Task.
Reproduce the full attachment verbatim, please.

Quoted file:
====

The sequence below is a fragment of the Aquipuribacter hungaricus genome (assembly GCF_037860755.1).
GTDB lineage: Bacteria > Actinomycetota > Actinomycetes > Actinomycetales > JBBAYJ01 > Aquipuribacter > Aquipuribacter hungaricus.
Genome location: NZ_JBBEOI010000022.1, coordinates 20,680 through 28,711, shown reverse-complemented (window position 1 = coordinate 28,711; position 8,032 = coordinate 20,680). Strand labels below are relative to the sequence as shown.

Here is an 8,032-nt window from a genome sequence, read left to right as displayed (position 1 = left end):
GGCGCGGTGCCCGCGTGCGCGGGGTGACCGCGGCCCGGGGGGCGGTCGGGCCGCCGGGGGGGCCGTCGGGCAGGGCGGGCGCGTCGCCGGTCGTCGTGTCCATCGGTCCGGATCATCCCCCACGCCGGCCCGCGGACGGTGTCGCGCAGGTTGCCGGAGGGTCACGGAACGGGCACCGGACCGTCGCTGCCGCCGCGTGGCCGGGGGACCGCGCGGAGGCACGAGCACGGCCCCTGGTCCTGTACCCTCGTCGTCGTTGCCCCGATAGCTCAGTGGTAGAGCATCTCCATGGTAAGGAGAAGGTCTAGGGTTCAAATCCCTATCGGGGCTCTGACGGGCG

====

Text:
The sequence below is a fragment of the Aquipuribacter hungaricus genome (assembly GCF_037860755.1).
GTDB lineage: Bacteria > Actinomycetota > Actinomycetes > Actinomycetales > JBBAYJ01 > Aquipuribacter > Aquipuribacter hungaricus.
Genome location: NZ_JBBEOI010000022.1, coordinates 20,680 through 28,711, shown reverse-complemented (window position 1 = coordinate 28,711; position 8,032 = coordinate 20,680). Strand labels below are relative to the sequence as shown.

Here is an 8,032-nt window from a genome sequence, read left to right as displayed (position 1 = left end):
GGCGCGGTGCCCGCGTGCGCGGGGTGACCGCGGCCCGGGGGGCGGTCGGGCCGCCGGGGGGGCCGTCGGGCAGGGCGGGCGCGTCGCCGGTCGTCGTGTCCATCGGTCCGGATCATCCCCCACGCCGGCCCGCGGACGGTGTCGCGCAGGTTGCCGGAGGGTCACGGAACGGGCACCGGACCGTCGCTGCCGCCGCGTGGCCGGGGGACCGCGCGGAGGCACGAGCACGGCCCCTGGTCCTGTACCCTCGTCGTCGTTGCCCCGATAGCTCAGTGGTAGAGCATCTCCATGGTAAGGAGAAGGTCTAGGGTTCAAATCCCTATCGGGGCTCTGACGGGCG